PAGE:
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Tue 9 Nov 2010 04:11 PM

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Education pushing up Gulf divorce rates

Women’s increased mobility is playing a role in more couples getting divorced - think tank

Education pushing up Gulf divorce rates
DIVORCE RISE: Modernisation, including urbanisation is also seen imposing new demands on married couples (Getty Images)

Women’s
increasing participation in the workforce in GCC countries and improved
education is contributing to the rise in divorce rates across the region, a
think tank has said Tuesday.

The Ideation
Center, part of global management
consultancy firm Booz & Company, said women’s increased mobility was
playing a role in more couples getting divorced.

“As a result
of their advanced education and labour market participation, many women today
have a mobility they did not have in the past and greater social, financial and
psychological independence. All of these factors combined have resulted in a
dramatic increase of divorce rates,” the think tank said in a statement. 

According to statistics quoted in the statement, divorce rates in Saudi
Arabia reached 20 percent in 2008, 24 percent in Bahrain in 2007, 25.62 percent
in the UAE in 2008, 34.76 percent in Qatar in 2009 and 37.13 percent in Kuwait
in 2007.

Dr Mona
AlMunajjed, Ideation Center’s
senior advisor, said modernisation, including urbanisation was also imposing
new demands on married couples.

“Statistical
data indicates that divorce rates are almost equal to marriage rates within the
20–29 age group, reaching a ceiling in the 30–39 age group, suggesting that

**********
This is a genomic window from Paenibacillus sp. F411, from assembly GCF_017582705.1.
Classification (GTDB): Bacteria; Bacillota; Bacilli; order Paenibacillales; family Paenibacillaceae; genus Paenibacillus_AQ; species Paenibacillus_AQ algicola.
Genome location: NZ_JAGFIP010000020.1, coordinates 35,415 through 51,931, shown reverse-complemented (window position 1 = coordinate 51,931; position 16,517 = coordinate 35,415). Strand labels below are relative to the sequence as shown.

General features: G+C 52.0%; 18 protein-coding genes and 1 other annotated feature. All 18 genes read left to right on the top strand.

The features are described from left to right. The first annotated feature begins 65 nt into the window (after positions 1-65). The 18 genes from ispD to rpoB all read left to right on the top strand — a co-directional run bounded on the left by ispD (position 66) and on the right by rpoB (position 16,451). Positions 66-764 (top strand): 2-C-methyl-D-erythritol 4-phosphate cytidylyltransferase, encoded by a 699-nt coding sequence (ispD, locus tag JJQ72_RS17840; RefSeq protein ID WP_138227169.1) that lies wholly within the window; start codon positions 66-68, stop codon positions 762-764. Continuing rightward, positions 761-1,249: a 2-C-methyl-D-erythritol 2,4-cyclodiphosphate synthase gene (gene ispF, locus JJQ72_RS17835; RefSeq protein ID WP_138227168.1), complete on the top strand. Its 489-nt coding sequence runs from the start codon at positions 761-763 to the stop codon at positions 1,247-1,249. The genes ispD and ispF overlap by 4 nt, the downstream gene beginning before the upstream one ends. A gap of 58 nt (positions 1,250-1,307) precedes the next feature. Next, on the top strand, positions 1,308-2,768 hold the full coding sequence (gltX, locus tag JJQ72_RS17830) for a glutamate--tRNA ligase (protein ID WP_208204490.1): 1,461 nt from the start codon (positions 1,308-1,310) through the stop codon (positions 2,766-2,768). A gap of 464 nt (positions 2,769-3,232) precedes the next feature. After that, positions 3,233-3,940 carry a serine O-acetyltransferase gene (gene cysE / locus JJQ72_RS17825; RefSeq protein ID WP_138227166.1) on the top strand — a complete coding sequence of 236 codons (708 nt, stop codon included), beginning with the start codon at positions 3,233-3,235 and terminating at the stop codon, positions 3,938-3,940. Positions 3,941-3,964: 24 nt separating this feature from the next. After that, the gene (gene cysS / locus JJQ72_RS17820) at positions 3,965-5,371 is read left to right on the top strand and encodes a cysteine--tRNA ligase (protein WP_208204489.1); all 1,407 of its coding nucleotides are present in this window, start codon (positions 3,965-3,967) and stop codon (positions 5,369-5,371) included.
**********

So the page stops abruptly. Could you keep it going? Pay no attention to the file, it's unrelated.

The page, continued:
young couples are more likely to divorce often in the first years of marriage,”
she said.

Women are
often more negatively affected by divorce than men, and as such governments in
the GCC are taking steps to offer them more protection, the statement said.

In Bahrain,
the UAE and Qatar
the first female judges have been appointed. Meanwhile, Saudi
Arabia, Qatar
and Kuwaiti have introduced some more financial and custody rights for women,
the company said.

“Another
emphasis may be to strengthen legal protection for women and children and
enforce the implementation of laws preserving the rights of divorced women. GCC
states should bring their national laws into conformity with their
international commitment to gender equality,” Dr AlMunajjed added.

ThinkItThrough 9 years ago

Hang on a minute. You are saying that women are more negatively affected by divorce than men? You don't mention this anywhere, but what are the percentages for men divorcing their wives compared to the other way around? Surely, if it's going to have a more negative affect for the wife, out of the two partners, she's going to be more reluctant to file for divorce.

The way this article is written, it sounds as if the educated women are to blame for this increase (well done on promoting equality btw). Have these researchers considered the possibility that the increased divorce rate might be due to the fact that the husbands are becoming increasingly insecure?

It's worth a thought at least.

A b d 9 years ago


I agree with you ThinkItThrough, the 'insecure' factor is hitting hard the men in this country. Educated woman means a promised good job which means a good pay, this means a woman she can stand on her feet very well without a man. The only thing left is emotional connection, which I believe man need a little therapy in that sector.

Erfan 9 years ago

Well, it is worth noting that there is a social trend these days between women that they just get married for the sake of having a child then ask for divorce. They think of marriage as just a way to get a child, then opt out of the marriage for independence. Family values mean nothing to them. Is this what we want in our society. It is only a matter of time to see a huge surge in the problems in our society as a result of duplicating other societies.

Feras 9 years ago

I very much respect both comments made here so far, but disagree. The main issue I believe is that working women pay less attention to their household, thus the so called 'housewife' status is no longer valid. As such, most Gulf men who expect their wives to tend to their home and personal needs are not fulfilled nor satisfied. I would like to see the percentage of men who divorce and marry soon after. I would presume it is pretty high.

Scaramanga 9 years ago

@ Freas K.S.A

Your comments belong in the 14th century . You have so much to learn , open your eyes and ears my good friend